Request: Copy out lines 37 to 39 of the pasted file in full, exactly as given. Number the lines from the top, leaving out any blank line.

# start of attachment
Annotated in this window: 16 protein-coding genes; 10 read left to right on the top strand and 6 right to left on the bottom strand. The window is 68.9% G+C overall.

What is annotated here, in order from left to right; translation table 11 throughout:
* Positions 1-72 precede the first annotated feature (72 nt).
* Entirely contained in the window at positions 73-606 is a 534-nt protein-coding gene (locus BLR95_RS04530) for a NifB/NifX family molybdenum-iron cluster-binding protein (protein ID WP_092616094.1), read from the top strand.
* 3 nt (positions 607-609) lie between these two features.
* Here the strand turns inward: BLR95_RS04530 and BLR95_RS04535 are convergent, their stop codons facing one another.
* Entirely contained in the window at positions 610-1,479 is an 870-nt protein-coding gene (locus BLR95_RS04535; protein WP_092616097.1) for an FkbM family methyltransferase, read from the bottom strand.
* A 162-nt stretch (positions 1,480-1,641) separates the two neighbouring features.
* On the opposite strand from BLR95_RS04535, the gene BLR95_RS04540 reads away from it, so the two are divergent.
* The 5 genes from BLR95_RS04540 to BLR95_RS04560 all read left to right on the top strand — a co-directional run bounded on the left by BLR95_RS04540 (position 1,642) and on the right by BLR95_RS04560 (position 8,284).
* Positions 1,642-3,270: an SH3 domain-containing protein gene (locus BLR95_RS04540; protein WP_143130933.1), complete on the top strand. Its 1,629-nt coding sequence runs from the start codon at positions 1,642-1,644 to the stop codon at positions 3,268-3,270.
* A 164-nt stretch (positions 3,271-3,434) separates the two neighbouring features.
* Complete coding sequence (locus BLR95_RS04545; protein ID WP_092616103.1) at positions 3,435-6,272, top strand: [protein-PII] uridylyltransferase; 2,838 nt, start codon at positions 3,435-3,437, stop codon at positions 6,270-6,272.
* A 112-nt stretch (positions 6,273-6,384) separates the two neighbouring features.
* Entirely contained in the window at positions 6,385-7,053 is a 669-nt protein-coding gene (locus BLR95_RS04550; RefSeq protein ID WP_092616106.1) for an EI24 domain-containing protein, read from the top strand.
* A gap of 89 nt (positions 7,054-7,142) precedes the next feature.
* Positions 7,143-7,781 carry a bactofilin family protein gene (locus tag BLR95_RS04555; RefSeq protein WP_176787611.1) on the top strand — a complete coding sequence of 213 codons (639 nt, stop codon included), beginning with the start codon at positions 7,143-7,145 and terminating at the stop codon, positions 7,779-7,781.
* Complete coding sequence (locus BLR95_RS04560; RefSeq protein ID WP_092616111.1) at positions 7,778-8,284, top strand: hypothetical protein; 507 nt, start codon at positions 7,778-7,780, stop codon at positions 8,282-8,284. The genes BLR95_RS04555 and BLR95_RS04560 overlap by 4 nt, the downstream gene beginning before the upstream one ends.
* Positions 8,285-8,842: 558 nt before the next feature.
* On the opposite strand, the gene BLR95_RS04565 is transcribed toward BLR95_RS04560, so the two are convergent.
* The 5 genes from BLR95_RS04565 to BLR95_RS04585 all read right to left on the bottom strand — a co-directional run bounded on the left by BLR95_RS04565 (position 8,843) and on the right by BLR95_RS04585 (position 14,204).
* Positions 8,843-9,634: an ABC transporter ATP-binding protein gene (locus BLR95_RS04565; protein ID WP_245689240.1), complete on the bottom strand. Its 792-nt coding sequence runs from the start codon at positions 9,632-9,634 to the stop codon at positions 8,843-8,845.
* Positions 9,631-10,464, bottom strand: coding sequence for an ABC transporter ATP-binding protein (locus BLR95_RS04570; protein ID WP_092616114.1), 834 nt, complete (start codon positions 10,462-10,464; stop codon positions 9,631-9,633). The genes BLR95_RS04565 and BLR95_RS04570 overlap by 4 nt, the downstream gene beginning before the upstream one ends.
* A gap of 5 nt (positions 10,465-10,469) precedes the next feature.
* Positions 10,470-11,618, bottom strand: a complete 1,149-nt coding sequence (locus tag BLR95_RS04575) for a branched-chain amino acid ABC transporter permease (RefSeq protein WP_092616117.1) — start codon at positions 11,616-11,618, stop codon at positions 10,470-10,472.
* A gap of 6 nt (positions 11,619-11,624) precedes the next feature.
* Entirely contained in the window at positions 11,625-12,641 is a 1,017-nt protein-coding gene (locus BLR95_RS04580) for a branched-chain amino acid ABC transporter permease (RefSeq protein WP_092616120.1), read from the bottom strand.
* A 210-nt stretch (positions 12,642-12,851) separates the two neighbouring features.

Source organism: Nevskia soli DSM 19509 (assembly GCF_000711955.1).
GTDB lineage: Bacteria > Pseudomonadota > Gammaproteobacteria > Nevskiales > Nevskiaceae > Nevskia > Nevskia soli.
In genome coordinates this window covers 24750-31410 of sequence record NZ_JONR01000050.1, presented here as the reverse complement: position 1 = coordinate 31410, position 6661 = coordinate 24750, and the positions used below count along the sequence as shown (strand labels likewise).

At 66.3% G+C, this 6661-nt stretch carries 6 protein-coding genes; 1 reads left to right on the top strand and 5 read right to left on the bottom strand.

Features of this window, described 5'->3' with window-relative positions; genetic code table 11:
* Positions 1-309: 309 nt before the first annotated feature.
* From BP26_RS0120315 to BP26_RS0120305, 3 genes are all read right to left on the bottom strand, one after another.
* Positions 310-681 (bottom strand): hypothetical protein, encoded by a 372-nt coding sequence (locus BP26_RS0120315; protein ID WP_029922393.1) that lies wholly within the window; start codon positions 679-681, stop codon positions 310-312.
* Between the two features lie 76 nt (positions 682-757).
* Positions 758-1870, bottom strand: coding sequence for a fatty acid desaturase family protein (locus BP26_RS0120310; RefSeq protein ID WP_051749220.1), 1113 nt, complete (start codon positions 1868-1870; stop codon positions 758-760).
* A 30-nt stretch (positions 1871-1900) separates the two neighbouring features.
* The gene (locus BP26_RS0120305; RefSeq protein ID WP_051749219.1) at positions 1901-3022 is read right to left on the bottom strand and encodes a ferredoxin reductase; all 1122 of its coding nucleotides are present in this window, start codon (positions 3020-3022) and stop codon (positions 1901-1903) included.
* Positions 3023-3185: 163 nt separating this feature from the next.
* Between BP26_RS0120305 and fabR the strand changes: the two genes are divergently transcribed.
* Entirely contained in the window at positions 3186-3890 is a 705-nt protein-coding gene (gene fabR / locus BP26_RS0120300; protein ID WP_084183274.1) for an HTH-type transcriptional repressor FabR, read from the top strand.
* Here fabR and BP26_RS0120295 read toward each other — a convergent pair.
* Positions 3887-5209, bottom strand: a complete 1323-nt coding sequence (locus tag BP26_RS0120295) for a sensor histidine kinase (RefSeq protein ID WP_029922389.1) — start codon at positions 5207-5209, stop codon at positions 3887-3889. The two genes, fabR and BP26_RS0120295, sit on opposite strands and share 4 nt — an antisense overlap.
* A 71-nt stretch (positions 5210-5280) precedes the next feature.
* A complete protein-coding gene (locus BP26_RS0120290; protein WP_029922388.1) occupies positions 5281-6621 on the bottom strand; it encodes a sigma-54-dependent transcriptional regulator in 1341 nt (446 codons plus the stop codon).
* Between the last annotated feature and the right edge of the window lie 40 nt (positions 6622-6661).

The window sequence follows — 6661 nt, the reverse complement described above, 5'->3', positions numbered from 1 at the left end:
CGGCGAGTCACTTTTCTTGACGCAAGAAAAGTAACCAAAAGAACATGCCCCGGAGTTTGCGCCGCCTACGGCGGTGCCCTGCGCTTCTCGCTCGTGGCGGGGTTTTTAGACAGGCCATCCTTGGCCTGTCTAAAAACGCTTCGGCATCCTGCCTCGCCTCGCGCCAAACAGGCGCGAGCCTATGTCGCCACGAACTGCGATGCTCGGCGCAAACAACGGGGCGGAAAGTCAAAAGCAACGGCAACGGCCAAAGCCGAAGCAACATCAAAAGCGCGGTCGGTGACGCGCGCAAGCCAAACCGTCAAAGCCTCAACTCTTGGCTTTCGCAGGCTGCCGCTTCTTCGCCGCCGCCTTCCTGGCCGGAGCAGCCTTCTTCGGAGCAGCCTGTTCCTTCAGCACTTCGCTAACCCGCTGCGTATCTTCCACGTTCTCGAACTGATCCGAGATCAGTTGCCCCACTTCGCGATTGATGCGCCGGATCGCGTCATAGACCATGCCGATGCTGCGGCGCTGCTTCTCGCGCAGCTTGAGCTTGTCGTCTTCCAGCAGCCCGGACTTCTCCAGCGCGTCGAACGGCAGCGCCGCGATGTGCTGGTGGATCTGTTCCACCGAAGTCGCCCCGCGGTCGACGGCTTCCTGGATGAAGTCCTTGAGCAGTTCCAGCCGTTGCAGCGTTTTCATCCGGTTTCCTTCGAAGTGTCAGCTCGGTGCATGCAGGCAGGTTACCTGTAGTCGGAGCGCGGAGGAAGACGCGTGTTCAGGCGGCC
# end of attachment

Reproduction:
* Between the two features lie 76 nt (positions 682-757).
* Positions 758-1870, bottom strand: coding sequence for a fatty acid desaturase family protein (locus BP26_RS0120310; RefSeq protein ID WP_051749220.1), 1113 nt, complete (start codon positions 1868-1870; stop codon positions 758-760).
* A 30-nt stretch (positions 1871-1900) separates the two neighbouring features.